I hosted an open mic last week for a friend. It was called Chalk Talk Narrative. The theme was family and the art of brevity.
First I read a few of my stories. Then I asked the group to compose their own six-word memoir after reading several examples from the book, Not Quite What I Was Planning: Six-Word Memoirs by Famous & Obscure Writers. Edited by Smith Magazine.
A group of about 10 people sat around a long table Everyone shared their six-word memoir and then read a few pieces of their own writing.
What was special about the evening was not that I was able to read a few of my pieces to an audience but that this small group of people, (some strangers) gathered together for an evening of listening to each other’s words.
A student of mine read a piece he wrote in class about his eyes. Initially he did not think the piece was good enough to read. Yet everyone loved it. His courage to read and the response was what he needed. Without each other, we can be our own harshest critic which can cause us to shut down our words for fear that it is just no good. The Open Mic gives the writer the encouragement to keep writing and that is worth it.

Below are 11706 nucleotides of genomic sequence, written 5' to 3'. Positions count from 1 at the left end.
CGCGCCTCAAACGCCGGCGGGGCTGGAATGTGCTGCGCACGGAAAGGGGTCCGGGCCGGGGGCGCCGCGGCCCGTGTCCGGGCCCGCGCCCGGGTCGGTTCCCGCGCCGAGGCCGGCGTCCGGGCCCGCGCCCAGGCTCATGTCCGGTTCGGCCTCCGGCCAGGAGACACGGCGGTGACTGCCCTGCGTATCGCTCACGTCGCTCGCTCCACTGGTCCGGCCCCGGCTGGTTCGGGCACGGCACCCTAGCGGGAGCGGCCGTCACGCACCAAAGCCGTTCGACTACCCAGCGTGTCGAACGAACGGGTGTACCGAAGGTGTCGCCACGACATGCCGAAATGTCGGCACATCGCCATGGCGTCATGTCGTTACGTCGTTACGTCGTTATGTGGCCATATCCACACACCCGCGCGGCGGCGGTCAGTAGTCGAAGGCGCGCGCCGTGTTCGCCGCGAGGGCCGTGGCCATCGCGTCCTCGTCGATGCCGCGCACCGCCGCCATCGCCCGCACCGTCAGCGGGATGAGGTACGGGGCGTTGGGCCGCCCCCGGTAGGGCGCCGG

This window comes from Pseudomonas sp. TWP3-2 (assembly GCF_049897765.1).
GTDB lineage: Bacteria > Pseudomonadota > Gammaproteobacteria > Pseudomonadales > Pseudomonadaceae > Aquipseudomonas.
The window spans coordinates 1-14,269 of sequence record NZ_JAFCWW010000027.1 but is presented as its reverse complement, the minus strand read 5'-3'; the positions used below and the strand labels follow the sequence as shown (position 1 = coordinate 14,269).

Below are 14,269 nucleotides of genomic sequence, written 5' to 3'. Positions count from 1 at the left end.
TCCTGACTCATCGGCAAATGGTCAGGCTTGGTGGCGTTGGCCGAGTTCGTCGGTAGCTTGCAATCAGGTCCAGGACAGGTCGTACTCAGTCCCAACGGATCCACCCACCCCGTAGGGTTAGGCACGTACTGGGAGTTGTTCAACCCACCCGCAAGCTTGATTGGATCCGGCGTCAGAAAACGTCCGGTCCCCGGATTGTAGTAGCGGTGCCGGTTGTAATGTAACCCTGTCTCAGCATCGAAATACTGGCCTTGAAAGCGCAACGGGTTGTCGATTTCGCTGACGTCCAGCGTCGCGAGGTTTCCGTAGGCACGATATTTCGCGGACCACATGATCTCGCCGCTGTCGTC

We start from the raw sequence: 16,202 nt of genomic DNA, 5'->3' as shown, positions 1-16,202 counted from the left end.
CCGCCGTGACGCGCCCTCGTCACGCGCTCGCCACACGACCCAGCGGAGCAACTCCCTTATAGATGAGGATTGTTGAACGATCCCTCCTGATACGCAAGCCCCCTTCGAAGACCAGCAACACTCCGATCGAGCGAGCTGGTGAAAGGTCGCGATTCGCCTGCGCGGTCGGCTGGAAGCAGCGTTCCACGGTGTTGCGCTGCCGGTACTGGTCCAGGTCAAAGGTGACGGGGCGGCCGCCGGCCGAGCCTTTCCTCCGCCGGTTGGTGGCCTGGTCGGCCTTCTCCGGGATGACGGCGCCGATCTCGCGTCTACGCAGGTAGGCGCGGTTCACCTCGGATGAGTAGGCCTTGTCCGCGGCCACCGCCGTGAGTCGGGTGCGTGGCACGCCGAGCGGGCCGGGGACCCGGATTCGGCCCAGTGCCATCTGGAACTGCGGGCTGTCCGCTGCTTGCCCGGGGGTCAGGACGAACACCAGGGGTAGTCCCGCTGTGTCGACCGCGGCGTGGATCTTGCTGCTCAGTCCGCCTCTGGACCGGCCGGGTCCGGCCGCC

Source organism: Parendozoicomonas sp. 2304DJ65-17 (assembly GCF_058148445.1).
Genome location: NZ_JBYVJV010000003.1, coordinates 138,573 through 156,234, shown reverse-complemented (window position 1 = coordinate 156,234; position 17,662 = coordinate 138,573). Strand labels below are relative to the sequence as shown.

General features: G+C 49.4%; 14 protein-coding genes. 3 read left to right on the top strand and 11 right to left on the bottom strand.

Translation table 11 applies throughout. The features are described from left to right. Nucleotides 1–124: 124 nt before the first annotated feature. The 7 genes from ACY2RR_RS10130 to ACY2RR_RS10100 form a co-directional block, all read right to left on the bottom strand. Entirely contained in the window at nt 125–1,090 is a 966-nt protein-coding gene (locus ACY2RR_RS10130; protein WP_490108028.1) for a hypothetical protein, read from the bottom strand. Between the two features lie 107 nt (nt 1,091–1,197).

An Open Mic creates community. The people around the table that night were all different ages and from a wide variety of backgrounds, expressing their deepest self, but also willing to pause long enough in their busy lives to listen.
And perhaps make a small difference in one writer’s life.
It doesn’t get much better than that.